“Who? Bernie?” Vincent asked. “Yeah. He’d be perfect. He’s a bit young, mid 30’s, but he’s got a business degree. And he knows about our kind. He’s flexible, he can update the club with the times, he runs a tight ship and keeps honest books. He’s a heavyset guy, smokes cigars. He takes after his grandfather. Hot temper included. But overall, I think he’d be a great candidate to run the club for the next 40 years or so. And after that, we’ll get another daylight to do business for us. Piece of cake.”
Young Alex asked, “There won’t be any conflicts of interest? Considering what happened to his grandfather?”
“Not a chance. He doesn’t know what his grandfather did for a living. These days, all the REAL gangsters wear suits and ties and run for office. I’m sure it’ll be fine.”
The boy thought about it for a moment. And he said. “Alright. I’ll inform Vampire Elder Beraad that the Crimson Euphrates will be open again in six months’ time. Does that sound doable?”
“Not a problem.” Vincent told him. “Just one thing though, boss. Maybe we shouldn’t call it the ‘Crimson Euphrates’ club anymore. I mean…just saying…there might be some of the old families still around. That joint caused us a lot of problems back then. Maybe we should change the name. Keep it quiet, you know?”
“Fine.” The boy said. “Call it something else. Whatever you want. You’ve got this ‘Bernie’ character running the place…just call it Bernie’s Club. Simple. But you make sure that we’ve got some impressive numbers to show Vampire Beraad in the first couple of months. I’ll stay upstairs and out of sight, Bernie runs the nightclub, we’ll put Stephanie on bar, it’ll work. We also make sure that we maintain a slight mix of both vampires and humans to keep the secrecy down to a minimum. Ok?” Vincent nodded as the boy stood up and gave him a professional little kiss on the cheek. “And this time…I want the halflife clientele kept down to a minimum. You tell him that. That’s how we got in trouble last time. It’s a different age now. Everybody’s a victim. People consider everyone a helpless child until they’re THIRTY. We don’t need that kind of pressure. A FEW halflife vamps, fine. But tone it down. We can’t have a big population of youngsters in here.”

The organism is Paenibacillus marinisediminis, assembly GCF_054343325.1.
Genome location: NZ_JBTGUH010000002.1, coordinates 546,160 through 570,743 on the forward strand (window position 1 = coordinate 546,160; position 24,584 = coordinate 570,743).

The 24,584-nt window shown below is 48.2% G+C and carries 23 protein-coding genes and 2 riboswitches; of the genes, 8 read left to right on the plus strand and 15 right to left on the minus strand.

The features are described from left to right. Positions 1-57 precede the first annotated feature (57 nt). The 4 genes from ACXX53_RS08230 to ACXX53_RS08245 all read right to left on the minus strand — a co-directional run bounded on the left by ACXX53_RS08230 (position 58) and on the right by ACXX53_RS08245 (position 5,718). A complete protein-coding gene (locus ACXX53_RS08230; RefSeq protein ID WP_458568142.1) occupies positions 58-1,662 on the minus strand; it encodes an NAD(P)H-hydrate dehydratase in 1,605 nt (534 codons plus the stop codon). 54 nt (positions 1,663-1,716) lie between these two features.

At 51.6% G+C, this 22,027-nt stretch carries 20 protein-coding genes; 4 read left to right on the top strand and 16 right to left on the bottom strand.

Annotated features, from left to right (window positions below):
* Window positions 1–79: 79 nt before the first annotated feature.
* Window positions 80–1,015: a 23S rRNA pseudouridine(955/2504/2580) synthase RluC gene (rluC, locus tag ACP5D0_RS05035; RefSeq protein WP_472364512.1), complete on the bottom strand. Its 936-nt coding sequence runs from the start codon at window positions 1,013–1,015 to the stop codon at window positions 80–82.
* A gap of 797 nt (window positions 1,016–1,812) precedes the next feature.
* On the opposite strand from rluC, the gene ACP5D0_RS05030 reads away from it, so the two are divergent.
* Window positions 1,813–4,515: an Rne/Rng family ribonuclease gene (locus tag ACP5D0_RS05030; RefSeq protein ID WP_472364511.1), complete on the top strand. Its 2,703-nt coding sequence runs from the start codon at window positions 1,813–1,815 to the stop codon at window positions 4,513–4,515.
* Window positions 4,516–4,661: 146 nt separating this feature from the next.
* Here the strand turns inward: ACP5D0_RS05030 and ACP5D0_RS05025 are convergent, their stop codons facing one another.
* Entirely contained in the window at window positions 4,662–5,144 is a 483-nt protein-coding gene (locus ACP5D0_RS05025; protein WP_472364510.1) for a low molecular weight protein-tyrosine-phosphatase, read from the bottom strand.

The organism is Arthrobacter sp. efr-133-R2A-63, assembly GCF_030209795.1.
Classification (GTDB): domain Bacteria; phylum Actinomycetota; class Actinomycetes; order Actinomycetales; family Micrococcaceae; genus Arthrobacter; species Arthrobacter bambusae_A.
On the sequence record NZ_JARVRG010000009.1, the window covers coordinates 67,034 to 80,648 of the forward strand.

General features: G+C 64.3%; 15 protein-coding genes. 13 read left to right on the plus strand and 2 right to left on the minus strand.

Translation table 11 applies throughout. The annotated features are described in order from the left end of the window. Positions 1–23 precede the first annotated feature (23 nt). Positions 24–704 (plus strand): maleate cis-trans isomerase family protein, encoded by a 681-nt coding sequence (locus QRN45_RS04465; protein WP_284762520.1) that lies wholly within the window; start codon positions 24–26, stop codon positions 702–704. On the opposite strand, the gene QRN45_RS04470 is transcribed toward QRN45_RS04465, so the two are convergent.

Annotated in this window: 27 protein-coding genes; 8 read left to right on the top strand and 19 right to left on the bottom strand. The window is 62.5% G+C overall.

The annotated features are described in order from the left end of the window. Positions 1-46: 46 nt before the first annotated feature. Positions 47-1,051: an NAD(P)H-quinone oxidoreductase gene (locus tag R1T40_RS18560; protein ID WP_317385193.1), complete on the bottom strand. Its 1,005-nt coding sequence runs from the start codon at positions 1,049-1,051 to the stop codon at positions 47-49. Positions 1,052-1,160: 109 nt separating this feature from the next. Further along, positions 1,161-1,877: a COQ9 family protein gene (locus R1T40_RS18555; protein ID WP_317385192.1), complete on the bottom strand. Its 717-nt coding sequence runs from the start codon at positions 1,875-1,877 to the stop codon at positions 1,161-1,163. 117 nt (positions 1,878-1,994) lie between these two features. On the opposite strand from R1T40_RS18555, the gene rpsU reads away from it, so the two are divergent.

“Consider it done, boss.” Vincent said.
Alex was about to leave, taking his two escorts with him. But he stopped and gave Vincent smirk. “Say, do me a favor. When they rebuild the new joint…save the iron speakeasy door for me.”
“You sure, boss? It’s gotta be a bit old and rusty by now…”
“I know. But I have a certain ‘affection’ for it, you know? Brings back memories of the good old days.”
“Anything you say, boss.” Vincent answered.
The boy grinned up at his body guards and patted them on the shoulders. “Well, let’s go, boys. I’ve got some product coming in later on tonight. Liquor, eternity bands, optrix…might as well make some side money, right? After that, maybe you two can pretend to be my ‘adults’ tonight and take me to see this ‘Gremlins’ movie that everybody’s been talking about…..”